Officers will also be allowed, by law, to record wherever they have a legal right to be, Conrad said.

"Officers will not turn off a camera simply because a citizen makes a request for them to do so," he said.

All recordings will be maintained by the department for at least 30 days, Conrad said.

"Anything we record that involves criminal activity, an investigation, anything that could lead to an administrative investigation or anything that is involved in litigation, we will retain that video as long as we are legally required to do so," he said.

In regards to Open Records Requests, Conrad said videos will be released "pusuant to requests under the Kentucky Open Records act."

"Where exceptions to the Open Records Act apply, we will claim those exceptions as appropriate to protect the personal privacy of citizens in their homes, to protect the integrity of an ongoing investigation and any video that would involve a juvenile suspect," he added.

Officers will not have the ability to edit footage, Conrad said. The footage will be automatically uploaded to a cloud-based service with details added by officers regarding when certain events occur throughout the video.

Officers in each division will go through about a month of training before taking the cameras into the field.

The Camera

Conrad said the camera chosen by the police department—the Axon Flex model from TASER (listed for about $600 per unit)—is the "absolute best body camera that is out there."

"We are excited about it, but I will tell you that camera is not the same as the human eye," he said.

He means the 70 degree field of view the cameras boast is less than what the human eye can see.

"There are things the officer can see or can be reacting to that are outside of that field of view," he said.

He added the lack of depth perception on recorded footage will make it difficult to determine how far away someone is from an officer during review.

The cameras can be worn in four different positions, Conrad demonstrated. The small, nearly two-inch long camera is just larger than a double-A sized battery.

Officers will be able to mount the camera on a hat, on eyeglasses, on a "halo" mount that goes around the head or on a "collar" mount that goes around the neck.

One of the most pressing issues officers presented regarding body cameras, Conrad said, is the wearability of the cameras.

"The biggest concern they had was wearing a camera on their head," he said. "They were worried that if someone was to strike them in their head that camera could be jammed in their eye."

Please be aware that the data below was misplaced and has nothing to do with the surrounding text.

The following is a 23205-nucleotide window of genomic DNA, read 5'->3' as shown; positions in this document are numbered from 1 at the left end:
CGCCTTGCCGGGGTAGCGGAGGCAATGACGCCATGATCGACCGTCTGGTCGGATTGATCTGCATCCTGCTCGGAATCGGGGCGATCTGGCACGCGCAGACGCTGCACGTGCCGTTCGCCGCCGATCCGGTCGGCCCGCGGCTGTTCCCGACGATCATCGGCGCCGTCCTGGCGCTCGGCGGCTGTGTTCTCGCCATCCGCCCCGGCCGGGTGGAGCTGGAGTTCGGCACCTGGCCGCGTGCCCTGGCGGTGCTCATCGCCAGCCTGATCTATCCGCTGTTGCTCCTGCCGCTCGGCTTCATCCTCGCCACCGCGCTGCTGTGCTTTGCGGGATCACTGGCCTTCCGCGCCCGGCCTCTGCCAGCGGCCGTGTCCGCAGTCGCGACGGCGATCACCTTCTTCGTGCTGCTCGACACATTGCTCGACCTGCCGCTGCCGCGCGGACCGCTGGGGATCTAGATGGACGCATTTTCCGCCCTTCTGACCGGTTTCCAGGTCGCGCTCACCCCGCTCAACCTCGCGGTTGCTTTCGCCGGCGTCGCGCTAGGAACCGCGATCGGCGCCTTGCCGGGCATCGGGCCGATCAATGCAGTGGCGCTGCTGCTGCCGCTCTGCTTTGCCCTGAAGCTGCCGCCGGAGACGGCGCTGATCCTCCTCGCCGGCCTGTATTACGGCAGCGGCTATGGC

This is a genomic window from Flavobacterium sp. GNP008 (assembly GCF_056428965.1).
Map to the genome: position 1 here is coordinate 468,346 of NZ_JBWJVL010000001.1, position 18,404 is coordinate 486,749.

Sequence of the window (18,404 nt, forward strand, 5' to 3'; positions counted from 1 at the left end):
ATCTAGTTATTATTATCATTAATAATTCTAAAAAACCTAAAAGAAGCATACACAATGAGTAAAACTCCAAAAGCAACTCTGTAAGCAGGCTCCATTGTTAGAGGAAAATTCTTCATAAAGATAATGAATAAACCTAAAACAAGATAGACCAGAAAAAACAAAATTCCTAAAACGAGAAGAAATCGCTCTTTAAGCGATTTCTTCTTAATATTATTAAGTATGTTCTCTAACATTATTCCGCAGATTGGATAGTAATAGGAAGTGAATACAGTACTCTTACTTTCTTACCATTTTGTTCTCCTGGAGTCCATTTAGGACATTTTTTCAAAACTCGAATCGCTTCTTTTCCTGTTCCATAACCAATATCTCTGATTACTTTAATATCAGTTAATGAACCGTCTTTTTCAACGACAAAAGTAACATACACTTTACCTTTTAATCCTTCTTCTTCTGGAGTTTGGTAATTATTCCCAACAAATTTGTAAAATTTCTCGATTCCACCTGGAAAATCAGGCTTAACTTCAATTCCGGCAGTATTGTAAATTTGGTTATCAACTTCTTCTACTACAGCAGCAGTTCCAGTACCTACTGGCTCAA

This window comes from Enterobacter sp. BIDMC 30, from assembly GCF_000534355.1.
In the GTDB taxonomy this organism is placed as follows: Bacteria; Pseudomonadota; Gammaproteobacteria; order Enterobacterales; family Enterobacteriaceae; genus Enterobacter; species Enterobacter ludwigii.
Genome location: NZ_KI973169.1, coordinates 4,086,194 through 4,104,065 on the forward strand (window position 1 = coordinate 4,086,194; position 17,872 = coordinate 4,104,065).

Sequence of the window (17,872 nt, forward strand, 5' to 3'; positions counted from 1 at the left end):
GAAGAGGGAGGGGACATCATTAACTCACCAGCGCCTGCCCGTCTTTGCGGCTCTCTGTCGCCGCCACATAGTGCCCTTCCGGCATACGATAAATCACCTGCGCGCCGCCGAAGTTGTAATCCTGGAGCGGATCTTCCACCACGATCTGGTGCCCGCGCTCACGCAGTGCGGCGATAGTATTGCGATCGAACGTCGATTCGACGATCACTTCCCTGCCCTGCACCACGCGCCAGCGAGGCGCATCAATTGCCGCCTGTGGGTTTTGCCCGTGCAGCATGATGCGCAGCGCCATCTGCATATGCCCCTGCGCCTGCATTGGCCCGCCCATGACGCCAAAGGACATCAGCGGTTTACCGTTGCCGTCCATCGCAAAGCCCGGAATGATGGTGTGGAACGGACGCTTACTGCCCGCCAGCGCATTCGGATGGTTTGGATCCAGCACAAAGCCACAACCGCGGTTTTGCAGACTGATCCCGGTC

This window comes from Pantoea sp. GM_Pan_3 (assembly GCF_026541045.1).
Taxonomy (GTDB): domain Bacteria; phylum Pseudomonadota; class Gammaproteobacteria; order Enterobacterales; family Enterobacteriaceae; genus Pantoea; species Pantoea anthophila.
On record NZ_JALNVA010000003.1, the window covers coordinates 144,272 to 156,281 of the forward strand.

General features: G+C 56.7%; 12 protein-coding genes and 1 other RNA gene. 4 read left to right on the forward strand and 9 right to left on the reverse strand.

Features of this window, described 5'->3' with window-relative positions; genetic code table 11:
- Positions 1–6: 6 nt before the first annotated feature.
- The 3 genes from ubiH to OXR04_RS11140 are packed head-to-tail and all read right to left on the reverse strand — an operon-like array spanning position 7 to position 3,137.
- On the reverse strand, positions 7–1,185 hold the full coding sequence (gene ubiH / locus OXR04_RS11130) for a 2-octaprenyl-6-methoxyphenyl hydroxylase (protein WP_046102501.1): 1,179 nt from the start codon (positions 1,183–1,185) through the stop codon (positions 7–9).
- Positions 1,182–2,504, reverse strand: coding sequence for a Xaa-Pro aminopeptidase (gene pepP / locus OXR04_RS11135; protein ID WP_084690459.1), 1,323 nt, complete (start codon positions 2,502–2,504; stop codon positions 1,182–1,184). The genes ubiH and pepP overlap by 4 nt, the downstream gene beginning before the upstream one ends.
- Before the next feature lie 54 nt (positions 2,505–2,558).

Because of these concerns, police officials wanted to ensure the officers had varying positions they could try to ensure they find a comfortable, efficient fit that can capture necessary footage, Conrad said.

The cameras are waterproof and shockproof. They have about a 12-hour battery life and can be charged when footage is downloaded at the end of each shift or during a shift using a USB hook-up.

Program Rollout

Some residents and council members expressed concern in a recent Courier-Journal report that the pilot program in the Fifth Division—which is predominately white—counters to any effort to increase public trust in law enforcement in minority communities.

Conrad said the Fifth Division is "an active part of town," but, on average, that division receives less calls for service than the other seven police divisions.

"I want to make sure we do it right," he said. "I did not want to start this program in another neighborhood in another division in our city where we experience more calls for service and more issues."

The idea, he said, is to run the pilot program for about 45 days in the Fifth Division. Then, move the program to the Second Division, First Division, Fourth Division, Third Division, Seventh Division, Eighth Division and then the Sixth Division and Traffic Units—in that specific order, Conrad said.

The Sixth Division, which includes much of the Newburg area, needs some infrastructure upgrades to support the program, Conrad said.

He added he would also like to equip specialty units, such as the SWAT Team and VIPER Unit. The timeline for the specialty unit rollout is not part of a "main focus," he added.

A public meeting is set for June 2—though the location has not been set—for residents in the Fifth Division to learn more about the program.

Jacob Ryan is the managing editor of the Kentucky Center for Investigative reporting. He's an award-winning investigative reporter who joined LPM in 2014. Email Jacob at jryan@lpm.org.